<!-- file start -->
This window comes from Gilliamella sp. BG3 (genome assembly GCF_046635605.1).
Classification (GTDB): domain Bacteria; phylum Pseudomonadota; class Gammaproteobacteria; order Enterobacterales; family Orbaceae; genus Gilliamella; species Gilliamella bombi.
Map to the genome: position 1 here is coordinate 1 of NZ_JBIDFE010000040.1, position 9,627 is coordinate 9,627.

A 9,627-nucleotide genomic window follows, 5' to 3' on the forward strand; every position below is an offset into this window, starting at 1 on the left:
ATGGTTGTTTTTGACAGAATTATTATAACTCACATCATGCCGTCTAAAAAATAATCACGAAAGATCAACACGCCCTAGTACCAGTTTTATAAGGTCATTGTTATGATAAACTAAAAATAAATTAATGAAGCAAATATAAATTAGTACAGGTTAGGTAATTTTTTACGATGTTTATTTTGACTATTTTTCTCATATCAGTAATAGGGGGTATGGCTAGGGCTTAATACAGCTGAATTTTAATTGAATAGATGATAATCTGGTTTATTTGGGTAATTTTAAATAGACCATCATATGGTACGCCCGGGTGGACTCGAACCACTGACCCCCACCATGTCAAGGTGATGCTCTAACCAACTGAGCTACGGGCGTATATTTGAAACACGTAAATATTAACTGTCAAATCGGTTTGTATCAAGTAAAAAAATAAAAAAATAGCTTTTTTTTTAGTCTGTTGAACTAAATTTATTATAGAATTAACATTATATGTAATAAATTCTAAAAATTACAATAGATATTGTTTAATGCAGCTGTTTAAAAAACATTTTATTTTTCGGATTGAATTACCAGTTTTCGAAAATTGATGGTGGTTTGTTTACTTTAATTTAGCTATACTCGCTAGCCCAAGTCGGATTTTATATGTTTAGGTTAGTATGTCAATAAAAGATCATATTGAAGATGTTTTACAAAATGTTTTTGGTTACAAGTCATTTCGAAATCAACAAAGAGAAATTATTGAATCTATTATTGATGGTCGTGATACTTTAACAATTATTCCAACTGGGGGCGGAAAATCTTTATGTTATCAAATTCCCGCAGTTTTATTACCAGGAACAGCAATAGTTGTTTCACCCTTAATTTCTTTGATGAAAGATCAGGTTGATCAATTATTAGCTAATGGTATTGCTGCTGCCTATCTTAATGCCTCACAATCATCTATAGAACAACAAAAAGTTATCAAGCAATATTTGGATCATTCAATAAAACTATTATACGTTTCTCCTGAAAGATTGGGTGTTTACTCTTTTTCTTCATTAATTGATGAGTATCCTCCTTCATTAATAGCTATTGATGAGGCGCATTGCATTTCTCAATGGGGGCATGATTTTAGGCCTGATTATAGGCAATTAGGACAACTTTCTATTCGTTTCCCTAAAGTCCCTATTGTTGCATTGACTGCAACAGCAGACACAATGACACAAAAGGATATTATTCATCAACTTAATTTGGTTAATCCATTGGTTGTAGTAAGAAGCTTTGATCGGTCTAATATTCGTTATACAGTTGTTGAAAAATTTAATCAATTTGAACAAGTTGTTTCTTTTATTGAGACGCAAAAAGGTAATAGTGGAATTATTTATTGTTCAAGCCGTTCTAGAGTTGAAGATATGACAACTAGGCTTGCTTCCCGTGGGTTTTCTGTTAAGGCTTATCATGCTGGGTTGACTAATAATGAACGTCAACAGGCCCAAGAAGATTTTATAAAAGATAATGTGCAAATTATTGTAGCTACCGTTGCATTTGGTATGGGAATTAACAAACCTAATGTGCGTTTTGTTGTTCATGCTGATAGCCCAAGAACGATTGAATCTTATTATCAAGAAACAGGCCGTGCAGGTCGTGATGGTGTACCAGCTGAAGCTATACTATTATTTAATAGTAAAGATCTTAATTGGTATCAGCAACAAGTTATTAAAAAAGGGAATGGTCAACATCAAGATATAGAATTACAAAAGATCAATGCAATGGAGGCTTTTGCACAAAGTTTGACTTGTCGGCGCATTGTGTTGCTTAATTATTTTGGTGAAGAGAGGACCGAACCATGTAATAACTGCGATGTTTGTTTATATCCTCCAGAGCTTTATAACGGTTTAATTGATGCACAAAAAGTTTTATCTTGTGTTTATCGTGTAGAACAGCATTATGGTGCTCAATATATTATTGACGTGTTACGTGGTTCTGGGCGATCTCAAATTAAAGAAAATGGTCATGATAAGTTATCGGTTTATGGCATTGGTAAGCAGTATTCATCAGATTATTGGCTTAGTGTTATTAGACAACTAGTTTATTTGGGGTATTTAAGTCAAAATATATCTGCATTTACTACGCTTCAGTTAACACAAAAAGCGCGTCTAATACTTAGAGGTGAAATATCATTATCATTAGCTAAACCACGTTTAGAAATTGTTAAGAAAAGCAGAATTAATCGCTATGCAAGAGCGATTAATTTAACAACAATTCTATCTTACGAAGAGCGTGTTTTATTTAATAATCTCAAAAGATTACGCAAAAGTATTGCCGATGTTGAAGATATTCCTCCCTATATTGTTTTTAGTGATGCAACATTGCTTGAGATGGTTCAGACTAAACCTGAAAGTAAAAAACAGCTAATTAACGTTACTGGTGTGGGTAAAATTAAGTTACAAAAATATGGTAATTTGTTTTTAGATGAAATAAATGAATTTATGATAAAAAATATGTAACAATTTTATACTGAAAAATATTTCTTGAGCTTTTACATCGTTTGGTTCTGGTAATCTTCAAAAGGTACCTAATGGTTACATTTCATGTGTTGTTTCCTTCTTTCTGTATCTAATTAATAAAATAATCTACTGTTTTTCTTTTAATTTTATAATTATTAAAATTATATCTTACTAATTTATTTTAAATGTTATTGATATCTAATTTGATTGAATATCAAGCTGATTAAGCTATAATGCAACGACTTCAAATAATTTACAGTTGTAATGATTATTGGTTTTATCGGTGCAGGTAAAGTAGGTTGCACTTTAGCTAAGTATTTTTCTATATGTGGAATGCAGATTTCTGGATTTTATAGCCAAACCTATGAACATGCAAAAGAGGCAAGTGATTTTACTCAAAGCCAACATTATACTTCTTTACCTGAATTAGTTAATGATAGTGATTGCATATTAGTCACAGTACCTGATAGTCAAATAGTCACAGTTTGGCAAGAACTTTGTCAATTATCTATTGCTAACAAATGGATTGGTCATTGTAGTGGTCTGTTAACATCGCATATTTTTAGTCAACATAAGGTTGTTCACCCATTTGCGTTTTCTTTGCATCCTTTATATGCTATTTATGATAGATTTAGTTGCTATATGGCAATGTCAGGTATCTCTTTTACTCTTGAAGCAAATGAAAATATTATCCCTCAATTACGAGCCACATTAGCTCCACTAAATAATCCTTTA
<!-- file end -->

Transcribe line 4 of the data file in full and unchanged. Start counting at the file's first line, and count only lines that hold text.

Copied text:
A 9,627-nucleotide genomic window follows, 5' to 3' on the forward strand; every position below is an offset into this window, starting at 1 on the left: